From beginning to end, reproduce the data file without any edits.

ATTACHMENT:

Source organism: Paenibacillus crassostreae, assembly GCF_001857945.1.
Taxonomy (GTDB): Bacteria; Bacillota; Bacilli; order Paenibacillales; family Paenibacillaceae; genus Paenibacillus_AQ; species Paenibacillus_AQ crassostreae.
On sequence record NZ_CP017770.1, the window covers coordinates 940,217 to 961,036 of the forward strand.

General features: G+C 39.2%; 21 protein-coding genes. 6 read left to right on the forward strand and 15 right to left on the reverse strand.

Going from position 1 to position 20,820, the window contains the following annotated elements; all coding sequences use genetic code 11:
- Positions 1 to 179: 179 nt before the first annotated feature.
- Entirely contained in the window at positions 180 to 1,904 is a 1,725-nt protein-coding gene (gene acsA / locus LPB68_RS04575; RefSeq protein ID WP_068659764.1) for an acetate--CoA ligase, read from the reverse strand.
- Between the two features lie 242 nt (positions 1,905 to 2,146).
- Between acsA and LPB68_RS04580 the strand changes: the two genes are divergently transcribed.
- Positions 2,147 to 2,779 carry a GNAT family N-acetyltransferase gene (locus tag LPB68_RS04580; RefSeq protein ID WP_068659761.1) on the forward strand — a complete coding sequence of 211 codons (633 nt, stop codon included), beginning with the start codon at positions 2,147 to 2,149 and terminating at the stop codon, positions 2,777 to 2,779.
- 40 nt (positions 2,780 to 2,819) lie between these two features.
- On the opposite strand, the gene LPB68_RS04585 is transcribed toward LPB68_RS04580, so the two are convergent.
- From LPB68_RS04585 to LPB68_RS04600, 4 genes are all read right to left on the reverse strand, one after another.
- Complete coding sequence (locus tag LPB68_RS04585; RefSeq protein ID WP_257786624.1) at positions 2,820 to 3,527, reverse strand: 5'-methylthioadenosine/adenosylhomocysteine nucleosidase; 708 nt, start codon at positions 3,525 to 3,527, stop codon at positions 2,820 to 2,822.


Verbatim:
Source organism: Paenibacillus crassostreae, assembly GCF_001857945.1.
Taxonomy (GTDB): Bacteria; Bacillota; Bacilli; order Paenibacillales; family Paenibacillaceae; genus Paenibacillus_AQ; species Paenibacillus_AQ crassostreae.
On sequence record NZ_CP017770.1, the window covers coordinates 940,217 to 961,036 of the forward strand.

General features: G+C 39.2%; 21 protein-coding genes. 6 read left to right on the forward strand and 15 right to left on the reverse strand.

Going from position 1 to position 20,820, the window contains the following annotated elements; all coding sequences use genetic code 11:
- Positions 1 to 179: 179 nt before the first annotated feature.
- Entirely contained in the window at positions 180 to 1,904 is a 1,725-nt protein-coding gene (gene acsA / locus LPB68_RS04575; RefSeq protein ID WP_068659764.1) for an acetate--CoA ligase, read from the reverse strand.
- Between the two features lie 242 nt (positions 1,905 to 2,146).
- Between acsA and LPB68_RS04580 the strand changes: the two genes are divergently transcribed.
- Positions 2,147 to 2,779 carry a GNAT family N-acetyltransferase gene (locus tag LPB68_RS04580; RefSeq protein ID WP_068659761.1) on the forward strand — a complete coding sequence of 211 codons (633 nt, stop codon included), beginning with the start codon at positions 2,147 to 2,149 and terminating at the stop codon, positions 2,777 to 2,779.
- 40 nt (positions 2,780 to 2,819) lie between these two features.
- On the opposite strand, the gene LPB68_RS04585 is transcribed toward LPB68_RS04580, so the two are convergent.
- From LPB68_RS04585 to LPB68_RS04600, 4 genes are all read right to left on the reverse strand, one after another.
- Complete coding sequence (locus tag LPB68_RS04585; RefSeq protein ID WP_257786624.1) at positions 2,820 to 3,527, reverse strand: 5'-methylthioadenosine/adenosylhomocysteine nucleosidase; 708 nt, start codon at positions 3,525 to 3,527, stop codon at positions 2,820 to 2,822.